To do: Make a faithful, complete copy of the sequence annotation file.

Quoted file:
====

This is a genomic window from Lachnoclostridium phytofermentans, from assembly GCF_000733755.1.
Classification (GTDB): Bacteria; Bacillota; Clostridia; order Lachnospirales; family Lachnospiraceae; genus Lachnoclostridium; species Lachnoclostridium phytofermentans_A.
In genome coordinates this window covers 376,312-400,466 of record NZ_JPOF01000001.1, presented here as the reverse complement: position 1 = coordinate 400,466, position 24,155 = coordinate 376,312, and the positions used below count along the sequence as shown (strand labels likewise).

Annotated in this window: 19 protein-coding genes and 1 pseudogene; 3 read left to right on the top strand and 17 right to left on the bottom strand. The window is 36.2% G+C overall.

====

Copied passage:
This is a genomic window from Lachnoclostridium phytofermentans, from assembly GCF_000733755.1.
Classification (GTDB): Bacteria; Bacillota; Clostridia; order Lachnospirales; family Lachnospiraceae; genus Lachnoclostridium; species Lachnoclostridium phytofermentans_A.
In genome coordinates this window covers 376,312-400,466 of record NZ_JPOF01000001.1, presented here as the reverse complement: position 1 = coordinate 400,466, position 24,155 = coordinate 376,312, and the positions used below count along the sequence as shown (strand labels likewise).

Annotated in this window: 19 protein-coding genes and 1 pseudogene; 3 read left to right on the top strand and 17 right to left on the bottom strand. The window is 36.2% G+C overall.